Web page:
Spanish language: sometimes a button is just a button?
January 29, 2019 7:05 AM   Subscribe

In the lovely Luis Enrique song Yo No Se Mañana, there is a line where I wonder if I am missing an idiom (I'm lazily learning Spanish): "De un café pasamos al sofa, de un boton a todo lo demas." The literal (machine) translation is "From a coffee we go to the sofa, from a button to everything else." Does "un boton" refer to sexytimes or ...? A kiss? A button on the TV remote next to the sofa?
posted by exogenous to Society & Culture (4 answers total) 1 user marked this as a favorite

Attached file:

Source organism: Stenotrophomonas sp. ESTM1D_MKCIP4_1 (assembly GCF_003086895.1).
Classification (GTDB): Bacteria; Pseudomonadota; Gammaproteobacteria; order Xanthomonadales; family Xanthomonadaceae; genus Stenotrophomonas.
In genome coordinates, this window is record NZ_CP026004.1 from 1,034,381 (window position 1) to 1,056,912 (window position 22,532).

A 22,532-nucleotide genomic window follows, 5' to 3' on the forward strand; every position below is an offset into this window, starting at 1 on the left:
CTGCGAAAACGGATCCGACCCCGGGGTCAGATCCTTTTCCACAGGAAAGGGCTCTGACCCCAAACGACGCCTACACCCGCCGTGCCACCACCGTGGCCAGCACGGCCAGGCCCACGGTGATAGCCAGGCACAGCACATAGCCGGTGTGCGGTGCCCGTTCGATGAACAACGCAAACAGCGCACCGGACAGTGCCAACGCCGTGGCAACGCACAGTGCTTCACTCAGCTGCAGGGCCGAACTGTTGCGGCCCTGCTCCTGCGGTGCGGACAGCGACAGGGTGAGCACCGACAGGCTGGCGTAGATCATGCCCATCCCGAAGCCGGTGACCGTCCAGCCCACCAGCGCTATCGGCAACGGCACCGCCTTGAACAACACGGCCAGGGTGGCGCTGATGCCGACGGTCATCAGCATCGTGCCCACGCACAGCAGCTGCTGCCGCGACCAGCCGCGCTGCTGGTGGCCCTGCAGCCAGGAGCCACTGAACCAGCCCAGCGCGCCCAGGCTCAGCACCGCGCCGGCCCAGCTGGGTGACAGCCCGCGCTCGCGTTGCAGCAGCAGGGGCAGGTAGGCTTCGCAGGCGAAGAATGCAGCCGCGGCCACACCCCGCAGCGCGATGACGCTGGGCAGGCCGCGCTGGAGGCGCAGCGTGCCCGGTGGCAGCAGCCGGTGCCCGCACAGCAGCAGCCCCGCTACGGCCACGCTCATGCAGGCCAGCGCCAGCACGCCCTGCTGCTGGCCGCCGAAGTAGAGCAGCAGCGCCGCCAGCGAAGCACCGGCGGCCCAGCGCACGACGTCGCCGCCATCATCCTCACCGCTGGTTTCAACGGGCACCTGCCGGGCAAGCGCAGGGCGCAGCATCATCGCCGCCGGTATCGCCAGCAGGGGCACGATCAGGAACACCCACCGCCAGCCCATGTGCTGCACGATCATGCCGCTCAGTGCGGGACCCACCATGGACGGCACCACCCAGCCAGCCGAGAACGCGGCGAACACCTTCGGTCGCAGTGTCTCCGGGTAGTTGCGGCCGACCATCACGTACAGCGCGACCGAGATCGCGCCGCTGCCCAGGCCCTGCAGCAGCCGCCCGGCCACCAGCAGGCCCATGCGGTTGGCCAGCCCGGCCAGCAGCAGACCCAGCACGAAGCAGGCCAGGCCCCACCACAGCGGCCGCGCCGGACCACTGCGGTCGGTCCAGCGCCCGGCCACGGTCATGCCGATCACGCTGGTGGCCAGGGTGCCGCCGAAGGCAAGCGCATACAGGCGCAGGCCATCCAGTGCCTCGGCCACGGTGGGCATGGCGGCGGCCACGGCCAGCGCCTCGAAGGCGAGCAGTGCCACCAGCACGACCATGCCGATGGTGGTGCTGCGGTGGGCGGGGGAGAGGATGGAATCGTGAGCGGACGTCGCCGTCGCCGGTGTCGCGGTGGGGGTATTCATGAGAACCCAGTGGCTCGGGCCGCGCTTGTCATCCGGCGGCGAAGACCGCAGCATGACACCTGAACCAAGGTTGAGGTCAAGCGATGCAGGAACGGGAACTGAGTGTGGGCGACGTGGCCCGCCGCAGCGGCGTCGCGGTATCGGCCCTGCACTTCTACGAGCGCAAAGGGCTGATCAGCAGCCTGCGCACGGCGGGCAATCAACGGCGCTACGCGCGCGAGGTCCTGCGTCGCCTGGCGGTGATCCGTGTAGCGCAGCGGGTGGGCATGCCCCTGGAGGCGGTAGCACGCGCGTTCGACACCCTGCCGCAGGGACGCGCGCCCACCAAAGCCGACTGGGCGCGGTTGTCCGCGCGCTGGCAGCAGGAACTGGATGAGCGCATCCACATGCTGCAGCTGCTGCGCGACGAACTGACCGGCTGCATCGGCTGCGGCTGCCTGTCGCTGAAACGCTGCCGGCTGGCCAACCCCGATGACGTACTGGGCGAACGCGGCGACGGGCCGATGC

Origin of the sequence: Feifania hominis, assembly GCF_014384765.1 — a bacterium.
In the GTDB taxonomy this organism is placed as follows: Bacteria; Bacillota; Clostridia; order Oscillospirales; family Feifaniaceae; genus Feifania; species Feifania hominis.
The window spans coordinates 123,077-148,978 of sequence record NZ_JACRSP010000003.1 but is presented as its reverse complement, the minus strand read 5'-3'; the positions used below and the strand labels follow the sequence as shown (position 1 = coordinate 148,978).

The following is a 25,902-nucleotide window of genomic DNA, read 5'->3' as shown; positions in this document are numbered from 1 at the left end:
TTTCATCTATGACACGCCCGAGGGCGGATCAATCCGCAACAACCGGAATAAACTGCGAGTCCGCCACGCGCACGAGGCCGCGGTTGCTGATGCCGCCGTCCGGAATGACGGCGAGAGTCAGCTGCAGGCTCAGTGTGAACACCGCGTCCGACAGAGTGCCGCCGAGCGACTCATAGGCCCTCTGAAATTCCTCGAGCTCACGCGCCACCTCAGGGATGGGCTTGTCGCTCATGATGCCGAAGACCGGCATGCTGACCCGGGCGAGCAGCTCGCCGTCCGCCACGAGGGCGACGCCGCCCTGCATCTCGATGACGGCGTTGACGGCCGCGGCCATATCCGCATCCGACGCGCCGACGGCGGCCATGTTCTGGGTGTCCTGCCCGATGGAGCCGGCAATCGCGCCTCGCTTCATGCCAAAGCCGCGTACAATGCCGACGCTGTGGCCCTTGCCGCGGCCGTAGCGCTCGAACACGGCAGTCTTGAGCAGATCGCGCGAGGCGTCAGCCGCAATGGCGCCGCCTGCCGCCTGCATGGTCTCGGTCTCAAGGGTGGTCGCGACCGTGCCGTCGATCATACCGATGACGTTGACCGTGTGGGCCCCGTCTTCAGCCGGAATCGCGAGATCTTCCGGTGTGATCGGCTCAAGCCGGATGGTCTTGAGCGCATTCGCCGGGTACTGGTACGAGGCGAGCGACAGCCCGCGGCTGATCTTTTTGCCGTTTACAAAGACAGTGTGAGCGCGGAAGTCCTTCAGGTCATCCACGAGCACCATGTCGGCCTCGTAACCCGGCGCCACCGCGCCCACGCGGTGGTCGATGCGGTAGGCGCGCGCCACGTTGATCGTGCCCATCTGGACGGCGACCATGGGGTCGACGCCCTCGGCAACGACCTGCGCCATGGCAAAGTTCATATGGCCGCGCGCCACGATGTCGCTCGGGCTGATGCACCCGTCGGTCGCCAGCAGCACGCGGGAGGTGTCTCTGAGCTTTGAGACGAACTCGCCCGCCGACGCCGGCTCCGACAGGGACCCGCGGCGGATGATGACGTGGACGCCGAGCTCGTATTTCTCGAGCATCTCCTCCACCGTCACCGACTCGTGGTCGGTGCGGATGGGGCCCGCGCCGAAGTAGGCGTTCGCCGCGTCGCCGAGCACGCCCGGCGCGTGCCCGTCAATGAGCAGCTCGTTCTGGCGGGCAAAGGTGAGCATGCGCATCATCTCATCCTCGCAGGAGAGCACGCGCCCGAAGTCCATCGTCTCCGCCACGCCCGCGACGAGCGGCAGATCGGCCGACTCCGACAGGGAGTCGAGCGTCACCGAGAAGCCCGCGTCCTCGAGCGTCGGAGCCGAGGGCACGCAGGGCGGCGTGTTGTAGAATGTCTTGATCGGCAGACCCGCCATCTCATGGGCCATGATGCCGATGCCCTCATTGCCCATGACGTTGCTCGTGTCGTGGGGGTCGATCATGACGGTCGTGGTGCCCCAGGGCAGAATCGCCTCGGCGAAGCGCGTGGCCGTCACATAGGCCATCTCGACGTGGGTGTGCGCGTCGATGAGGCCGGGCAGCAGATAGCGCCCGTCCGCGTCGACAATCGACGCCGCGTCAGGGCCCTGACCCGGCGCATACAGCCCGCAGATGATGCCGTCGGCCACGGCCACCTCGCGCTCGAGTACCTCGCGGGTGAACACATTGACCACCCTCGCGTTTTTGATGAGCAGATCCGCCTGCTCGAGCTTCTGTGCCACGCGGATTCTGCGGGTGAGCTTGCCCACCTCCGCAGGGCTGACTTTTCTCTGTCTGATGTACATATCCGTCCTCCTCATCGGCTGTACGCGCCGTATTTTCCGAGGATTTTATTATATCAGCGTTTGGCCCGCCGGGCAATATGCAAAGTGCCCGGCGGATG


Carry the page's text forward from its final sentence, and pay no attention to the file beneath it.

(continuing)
I don't speak Spanish, but I would parse that as him taking off her clothes (and vice versa), starting with undoing one button. Then sexytimes.

But I I will also defer to anyone who knows if that's an idiom.
posted by brainmouse at 7:09 AM on January 29, 2019 [8 favorites]


Oh, right, clothes have buttons. I feel foolish!
posted by exogenous at 7:16 AM on January 29, 2019


Also remember that un is both "a" and "one"...here I think the best translation is "From the cafe we moved on to the sofa, from one button [we moved on] to all the rest" because it's also a parallel construction with the shared verb.
posted by drlith at 7:21 AM on January 29, 2019 [6 favorites]


Don't feel too foolish, my first thought was button was somehow a euphemism for clitoris!
posted by GoblinHoney at 2:31 PM on January 30, 2019


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